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October 28, 2009

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Corporate manslaughter sentencing guidelines published for consultation

Fines for organisations found guilty of the new offence of corporate manslaughter will not be linked to profit or turnover but nevertheless should “seldom” be below half a million pounds.

The long-awaited draft guidelines on sentencing for the offence were published yesterday by the Sentencing Guidelines Council (SGC), which, in addition to the financial penalty, proposes sanctions in the form of a publicity order and/or remedial order, where appropriate.

In a letter to consultees, SGC chair Lord Judge explained why the Sentencing Advisory Panel’s (SAP) original proposal for fines to be between 2.5 and 10 per cent of the offending organisation’s annual turnover was rejected: “The Council concluded that [this] approach could inadvertently risk an unfair outcome, was particularly difficult to apply to public and third-sector bodies, was likely to create a perverse incentive to adjust corporate structure to avoid the proper consequences of offending, and so did not provide the most effective way of assessing the level of fine across such a wide range of situations.”

Instead, the Council is now proposing a level below which a fine “would not normally be expected to fall” — £500,000 — adding that fines “may be measured in millions of pounds”. Courts will also be able to require the offending organisation to advertise the fact of its conviction, failure to comply with which will result in a further, unlimited fine. The content of the Publicity Order will be suggested to the court by the enforcing authority or prosecution, and its aim is to ensure that the conviction becomes known to shareholders, customers and local stakeholders.

The option to impose a Remedial Order, setting out the steps to be taken to address the failures that led to the death(s), is also available and is designed to ensure that any deficiencies in the organisation’s health and safety policies and systems are dealt with.

The guideline also covers work-related health and safety offences that result in a death, stating that fines in cases where a causative link has been established between what happened and the death that occurred “should seldom be less than £100,000 and may be measured in hundreds of thousands of pounds, or more”.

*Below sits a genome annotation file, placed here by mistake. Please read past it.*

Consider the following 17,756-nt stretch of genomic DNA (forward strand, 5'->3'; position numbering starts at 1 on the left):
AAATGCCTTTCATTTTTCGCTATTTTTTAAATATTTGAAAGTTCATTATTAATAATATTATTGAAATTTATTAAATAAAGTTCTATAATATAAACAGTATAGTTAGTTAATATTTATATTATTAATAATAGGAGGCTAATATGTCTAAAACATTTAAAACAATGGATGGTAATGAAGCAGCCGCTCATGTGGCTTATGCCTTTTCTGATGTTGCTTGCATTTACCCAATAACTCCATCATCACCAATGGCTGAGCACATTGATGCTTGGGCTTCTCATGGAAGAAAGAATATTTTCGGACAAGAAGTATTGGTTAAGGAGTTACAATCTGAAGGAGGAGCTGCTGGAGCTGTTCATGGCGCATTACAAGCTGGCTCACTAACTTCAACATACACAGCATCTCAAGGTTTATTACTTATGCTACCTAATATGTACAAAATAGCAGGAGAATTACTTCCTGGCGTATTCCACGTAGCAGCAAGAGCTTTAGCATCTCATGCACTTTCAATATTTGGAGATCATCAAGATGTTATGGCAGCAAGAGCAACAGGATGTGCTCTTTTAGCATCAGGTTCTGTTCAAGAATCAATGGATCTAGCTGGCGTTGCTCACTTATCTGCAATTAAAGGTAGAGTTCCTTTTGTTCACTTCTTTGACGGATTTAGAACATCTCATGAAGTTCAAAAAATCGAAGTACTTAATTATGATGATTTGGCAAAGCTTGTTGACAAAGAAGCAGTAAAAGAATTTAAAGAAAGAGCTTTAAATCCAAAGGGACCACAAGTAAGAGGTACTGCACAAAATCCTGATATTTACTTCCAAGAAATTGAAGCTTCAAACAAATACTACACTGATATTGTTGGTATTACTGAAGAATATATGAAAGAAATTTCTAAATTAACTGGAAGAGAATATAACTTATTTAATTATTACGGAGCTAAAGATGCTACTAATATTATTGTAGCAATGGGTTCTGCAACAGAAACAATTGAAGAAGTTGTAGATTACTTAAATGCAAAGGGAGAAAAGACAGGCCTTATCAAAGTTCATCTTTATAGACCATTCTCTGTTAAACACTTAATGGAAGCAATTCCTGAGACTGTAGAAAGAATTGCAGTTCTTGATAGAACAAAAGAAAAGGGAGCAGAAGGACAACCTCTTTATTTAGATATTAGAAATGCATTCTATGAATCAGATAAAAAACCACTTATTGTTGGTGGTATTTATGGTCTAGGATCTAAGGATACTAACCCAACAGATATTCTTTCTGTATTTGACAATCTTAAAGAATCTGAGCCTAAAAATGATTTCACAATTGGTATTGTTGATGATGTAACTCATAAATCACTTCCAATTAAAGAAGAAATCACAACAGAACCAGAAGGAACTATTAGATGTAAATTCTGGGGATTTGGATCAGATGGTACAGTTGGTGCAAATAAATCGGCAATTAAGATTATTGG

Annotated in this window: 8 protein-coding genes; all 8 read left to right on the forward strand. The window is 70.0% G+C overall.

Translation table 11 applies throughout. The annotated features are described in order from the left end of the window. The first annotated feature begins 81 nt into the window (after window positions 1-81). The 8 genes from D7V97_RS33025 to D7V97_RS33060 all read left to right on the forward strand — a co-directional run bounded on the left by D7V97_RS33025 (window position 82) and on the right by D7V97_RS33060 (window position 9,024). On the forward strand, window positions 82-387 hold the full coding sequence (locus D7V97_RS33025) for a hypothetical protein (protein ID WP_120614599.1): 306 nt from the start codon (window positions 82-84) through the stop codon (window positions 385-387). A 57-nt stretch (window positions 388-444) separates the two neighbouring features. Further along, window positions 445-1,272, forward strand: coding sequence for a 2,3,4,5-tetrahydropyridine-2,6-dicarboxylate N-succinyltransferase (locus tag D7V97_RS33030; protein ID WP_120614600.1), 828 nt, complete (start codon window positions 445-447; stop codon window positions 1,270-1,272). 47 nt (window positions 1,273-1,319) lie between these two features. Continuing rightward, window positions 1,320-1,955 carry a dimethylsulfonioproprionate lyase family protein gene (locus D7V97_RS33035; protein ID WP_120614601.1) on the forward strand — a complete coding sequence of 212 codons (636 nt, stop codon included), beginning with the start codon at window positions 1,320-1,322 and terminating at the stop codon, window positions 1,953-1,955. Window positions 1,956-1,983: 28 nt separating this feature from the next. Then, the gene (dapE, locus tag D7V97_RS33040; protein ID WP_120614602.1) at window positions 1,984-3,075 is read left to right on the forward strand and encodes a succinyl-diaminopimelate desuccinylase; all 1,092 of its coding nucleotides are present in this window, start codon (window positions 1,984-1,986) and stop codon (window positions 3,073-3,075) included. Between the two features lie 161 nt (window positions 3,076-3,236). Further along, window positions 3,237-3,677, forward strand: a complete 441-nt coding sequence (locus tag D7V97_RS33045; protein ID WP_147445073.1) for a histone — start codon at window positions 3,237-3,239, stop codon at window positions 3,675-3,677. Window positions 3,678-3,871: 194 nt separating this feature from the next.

Council member and vice-president of the Court of Appeal (Criminal Division) Lord Justice Anthony Hughes said: “Fines cannot and do not attempt to value a human life — compensation will be payable separately in these cases. The fine is designed to punish, and these are serious offences, so the fines imposed should be punitive and significant to reflect that.”

Explaining the decision not to link the amount of the fine to company turnover, Lord Justice Hughes said it was “not appropriate in view of the different financial structures and circumstances of organisations within the private, public and third sectors”.

Corporate manslaughter expert and SHP legal analysis columnist Michael Appleby agreed: “The guideline is an acknowledgement that the SAP’s original proposals are unworkable. The recommendation that a fine for corporate manslaughter should normally be in the millions of pounds is hardly surprising — a few years ago, Transco was fined £15m for a single health and safety breach resulting from a fatal explosion.”

On the suggestion that fines under the HSWA 1974 in fatality cases should be in excess of £100,000, Appleby said this “merely reflects what already happens in the courts today”. What would be more helpful now, he concluded, would be for the Government to “review its decision to cap the costs of acquitted defendants, which could leave them significantly out of pocket when forced to prove their innocence.”

IOSH, which originally supported linking fines to turnover, “broadly welcomed” the guidelines, saying it viewed the main aims of sentencing as “raising health and safety standards, ensuring remedial action, and as a deterrent to show societal disapproval of serious corporate failures”.

While it did not want to comment too specifically on the guidelines — as it will be consulting members on the new proposals — the Institution did acknowledge the importance of large fines, “as they may cause probing questions to be asked by major shareholders or funding bodies, and may delay or prevent the organisation from progressing certain of its other objectives, thereby helping to reinforce the business case for health and safety”.

Responses to the consultation must be submitted by 5 January 2010. The guideline and letter to consultees are available on the SGC website along with the Sentencing Advisory Panel’s advice to the Council.


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